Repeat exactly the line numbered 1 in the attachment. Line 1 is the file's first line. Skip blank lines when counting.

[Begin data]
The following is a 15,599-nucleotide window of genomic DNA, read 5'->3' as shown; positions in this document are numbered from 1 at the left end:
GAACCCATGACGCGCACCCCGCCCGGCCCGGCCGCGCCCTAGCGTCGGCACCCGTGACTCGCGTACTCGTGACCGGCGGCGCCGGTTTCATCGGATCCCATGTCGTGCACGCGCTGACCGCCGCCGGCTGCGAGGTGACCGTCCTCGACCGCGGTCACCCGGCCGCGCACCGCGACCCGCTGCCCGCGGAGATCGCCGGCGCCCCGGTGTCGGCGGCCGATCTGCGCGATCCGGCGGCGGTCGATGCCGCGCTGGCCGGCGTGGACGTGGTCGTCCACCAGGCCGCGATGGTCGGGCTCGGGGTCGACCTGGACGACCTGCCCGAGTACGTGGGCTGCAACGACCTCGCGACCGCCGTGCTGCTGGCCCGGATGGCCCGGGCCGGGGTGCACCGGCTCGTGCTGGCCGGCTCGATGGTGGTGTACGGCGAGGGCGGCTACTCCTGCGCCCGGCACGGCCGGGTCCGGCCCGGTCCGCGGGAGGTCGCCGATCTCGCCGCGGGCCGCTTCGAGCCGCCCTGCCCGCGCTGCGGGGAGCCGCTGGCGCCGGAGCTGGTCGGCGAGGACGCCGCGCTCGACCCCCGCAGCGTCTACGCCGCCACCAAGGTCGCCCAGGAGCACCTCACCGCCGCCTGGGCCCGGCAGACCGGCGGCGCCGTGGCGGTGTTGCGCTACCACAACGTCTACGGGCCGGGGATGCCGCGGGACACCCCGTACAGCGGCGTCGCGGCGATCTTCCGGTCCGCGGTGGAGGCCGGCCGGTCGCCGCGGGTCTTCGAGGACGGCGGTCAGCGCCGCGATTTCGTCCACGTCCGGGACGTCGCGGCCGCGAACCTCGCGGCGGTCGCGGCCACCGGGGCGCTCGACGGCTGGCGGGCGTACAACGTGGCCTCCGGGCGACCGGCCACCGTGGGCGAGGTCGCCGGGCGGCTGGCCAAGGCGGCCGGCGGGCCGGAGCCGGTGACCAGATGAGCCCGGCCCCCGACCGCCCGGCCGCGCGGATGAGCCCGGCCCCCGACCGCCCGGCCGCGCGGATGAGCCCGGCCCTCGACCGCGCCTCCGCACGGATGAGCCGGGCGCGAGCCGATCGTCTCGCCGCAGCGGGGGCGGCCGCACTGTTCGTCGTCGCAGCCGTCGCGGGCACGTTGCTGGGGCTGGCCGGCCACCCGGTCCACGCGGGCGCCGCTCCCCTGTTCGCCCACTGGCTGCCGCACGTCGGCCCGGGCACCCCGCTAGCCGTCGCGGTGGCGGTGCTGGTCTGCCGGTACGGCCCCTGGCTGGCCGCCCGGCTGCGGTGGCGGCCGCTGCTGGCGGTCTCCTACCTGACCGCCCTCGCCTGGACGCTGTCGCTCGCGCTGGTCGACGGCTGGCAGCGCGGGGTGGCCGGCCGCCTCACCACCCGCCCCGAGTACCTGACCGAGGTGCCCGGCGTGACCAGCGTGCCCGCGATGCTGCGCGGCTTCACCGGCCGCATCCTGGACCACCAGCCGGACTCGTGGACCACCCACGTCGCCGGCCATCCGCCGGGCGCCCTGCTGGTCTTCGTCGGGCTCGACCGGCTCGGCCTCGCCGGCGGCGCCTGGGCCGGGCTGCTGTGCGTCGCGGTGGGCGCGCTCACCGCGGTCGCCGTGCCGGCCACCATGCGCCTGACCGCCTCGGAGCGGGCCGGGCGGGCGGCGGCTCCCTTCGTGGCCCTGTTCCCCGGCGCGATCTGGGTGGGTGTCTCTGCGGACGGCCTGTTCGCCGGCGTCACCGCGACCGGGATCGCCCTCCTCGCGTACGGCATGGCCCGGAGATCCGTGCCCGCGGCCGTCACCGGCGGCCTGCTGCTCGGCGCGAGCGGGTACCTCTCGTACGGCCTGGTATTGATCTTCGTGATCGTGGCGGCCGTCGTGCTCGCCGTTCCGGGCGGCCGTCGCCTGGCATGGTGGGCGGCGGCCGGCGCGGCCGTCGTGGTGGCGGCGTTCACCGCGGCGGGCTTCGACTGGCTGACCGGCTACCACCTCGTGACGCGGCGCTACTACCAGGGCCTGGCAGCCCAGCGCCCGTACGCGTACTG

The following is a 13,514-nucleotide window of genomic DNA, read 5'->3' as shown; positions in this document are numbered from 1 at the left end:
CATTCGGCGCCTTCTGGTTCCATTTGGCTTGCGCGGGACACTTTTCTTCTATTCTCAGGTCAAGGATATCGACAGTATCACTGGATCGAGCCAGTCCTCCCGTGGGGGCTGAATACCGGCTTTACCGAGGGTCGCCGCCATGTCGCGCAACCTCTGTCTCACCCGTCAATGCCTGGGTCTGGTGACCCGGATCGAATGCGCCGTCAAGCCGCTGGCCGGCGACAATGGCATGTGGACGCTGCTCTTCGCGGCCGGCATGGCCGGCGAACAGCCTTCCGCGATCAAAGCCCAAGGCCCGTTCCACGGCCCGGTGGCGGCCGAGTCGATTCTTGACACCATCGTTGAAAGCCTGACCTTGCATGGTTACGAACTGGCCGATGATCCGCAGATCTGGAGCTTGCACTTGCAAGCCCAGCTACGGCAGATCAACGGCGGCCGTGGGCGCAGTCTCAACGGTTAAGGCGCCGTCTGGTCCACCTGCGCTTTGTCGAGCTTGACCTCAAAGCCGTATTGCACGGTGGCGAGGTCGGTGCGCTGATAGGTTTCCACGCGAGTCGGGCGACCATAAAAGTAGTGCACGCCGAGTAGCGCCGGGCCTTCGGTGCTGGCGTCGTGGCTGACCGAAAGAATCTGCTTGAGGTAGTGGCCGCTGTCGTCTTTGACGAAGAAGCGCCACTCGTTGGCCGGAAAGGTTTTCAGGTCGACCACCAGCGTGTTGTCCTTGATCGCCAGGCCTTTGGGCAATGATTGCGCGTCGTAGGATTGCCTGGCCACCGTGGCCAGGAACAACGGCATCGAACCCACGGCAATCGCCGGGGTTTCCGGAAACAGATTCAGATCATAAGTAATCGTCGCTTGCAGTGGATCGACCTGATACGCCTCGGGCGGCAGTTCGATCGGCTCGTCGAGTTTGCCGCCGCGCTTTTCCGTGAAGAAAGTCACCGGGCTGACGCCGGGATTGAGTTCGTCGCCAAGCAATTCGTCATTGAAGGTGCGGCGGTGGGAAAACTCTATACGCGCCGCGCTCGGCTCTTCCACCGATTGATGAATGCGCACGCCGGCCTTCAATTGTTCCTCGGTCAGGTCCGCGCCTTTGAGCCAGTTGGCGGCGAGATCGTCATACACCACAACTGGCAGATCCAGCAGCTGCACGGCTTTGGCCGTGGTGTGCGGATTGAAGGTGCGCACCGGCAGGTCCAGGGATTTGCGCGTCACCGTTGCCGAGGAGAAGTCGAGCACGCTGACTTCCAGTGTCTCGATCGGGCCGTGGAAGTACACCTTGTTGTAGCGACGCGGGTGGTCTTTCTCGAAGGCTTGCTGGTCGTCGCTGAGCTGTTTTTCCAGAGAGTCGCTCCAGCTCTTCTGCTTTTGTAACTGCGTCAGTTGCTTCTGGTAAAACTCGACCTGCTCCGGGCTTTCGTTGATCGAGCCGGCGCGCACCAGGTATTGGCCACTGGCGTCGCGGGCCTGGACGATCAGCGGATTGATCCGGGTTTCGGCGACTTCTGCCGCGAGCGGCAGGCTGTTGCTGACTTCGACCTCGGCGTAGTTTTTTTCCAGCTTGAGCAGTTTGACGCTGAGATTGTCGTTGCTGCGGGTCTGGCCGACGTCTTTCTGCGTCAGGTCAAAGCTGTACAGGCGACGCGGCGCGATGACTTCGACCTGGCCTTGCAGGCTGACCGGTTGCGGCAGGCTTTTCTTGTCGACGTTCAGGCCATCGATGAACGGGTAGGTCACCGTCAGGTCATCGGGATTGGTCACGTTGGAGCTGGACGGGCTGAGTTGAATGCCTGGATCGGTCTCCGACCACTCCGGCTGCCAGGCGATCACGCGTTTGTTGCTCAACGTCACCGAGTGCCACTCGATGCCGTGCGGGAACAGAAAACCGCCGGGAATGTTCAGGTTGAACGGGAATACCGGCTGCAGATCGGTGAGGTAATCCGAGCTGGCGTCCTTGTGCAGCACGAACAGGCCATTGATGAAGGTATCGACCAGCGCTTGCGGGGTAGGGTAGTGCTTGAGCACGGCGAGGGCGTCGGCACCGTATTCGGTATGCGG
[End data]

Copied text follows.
The following is a 15,599-nucleotide window of genomic DNA, read 5'->3' as shown; positions in this document are numbered from 1 at the left end: